As a single mother, Maye says she worked hard to make ends meet and to put a roof over the family’s head and food on the table. For that reason, she had to encourage her children to take responsibility for themselves from a young age. She not only taught them to be independent, but also to be decent, hard-working people, to do good things and to follow their interests, and she supported their wildly different goals, offering help, motivation and advice when needed.
Looking at her brood, we can safely say her approach certainly hasn’t failed!
Before divorcing Amazon CEO Jeff Bezos in 2019, Mackenzie Bezos had supported her husband throughout his career. She has been a steadfast advocate of Amazon, whose origin she was an integral part of. She helped Jeff develop a business plan for the budding company, worked as its very first accountant, and helped the company move from its beginnings as a small online bookseller to its future as the online retail giant we all know today.
MacKenzie’s $35 billion divorce settlement — at least half of which she has pledged to charitable causes through the Giving Pledge initiative — reflects her outstanding contributions to Amazon and her ex-husband’s success.
As the wife of Microsoft co-founder Bill Gates and as a former General Manager at Microsoft, Melinda Gates has a unique understanding of what it’s like to be a woman in tech at the same time as playing a supporting role to one of the most influential men in the world.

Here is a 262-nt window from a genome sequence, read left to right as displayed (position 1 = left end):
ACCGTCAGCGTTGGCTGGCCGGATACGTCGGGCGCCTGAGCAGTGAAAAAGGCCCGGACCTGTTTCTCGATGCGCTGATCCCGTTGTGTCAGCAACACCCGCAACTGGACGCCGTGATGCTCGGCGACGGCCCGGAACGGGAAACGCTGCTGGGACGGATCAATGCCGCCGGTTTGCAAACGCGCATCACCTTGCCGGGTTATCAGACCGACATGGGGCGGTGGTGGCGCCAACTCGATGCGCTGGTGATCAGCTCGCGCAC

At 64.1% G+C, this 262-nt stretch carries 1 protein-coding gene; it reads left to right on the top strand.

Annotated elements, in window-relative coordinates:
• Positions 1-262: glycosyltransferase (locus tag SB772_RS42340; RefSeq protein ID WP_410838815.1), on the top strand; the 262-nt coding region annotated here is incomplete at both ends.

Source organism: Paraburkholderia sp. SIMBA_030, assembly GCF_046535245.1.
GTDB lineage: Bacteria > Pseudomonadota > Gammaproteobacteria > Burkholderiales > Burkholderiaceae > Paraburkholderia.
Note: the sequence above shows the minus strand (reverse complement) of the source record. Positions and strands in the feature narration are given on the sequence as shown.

For years, the philanthropist and co-founder of The Bill & Melinda Gates Foundation worked as her husband’s partner behind the scenes, helping make some of the firm’s biggest decisions, before stepping into the public eye. She then nobly used her position to improve gender equality in the workplace, especially in tech, trying to encourage more women into the industry.
In her 2019 book, The Moment of Lift: How Empowering Women Changes The World, Melinda talks about the unpaid work of women like her, married to men like Bill, arguing its material impact means it shouldn’t go unrecognised.
EY’s IWD 2020 campaign says anyone can be part of the answer to the world’s toughest problems. She is undoubtedly the answer — that is, brilliant women succeeding in tech themselves and equally brilliant women supporting, in any capacity, great men. I am also the answer, and so are you — including all you men out there.
Together, men and women are a more powerful solution to the problem of gender bias than women left to fight for equality alone, so we need women like Maye Musk, MacKenzie Bezos and Melinda Gates to continue working their magic on the men in their lives, and we need more men to help clear the path for female empowerment, both in and out of the workplace.
They may say that behind every great man is a great woman, but behind every great woman is — or should be — a bunch of great men trying to elevate her.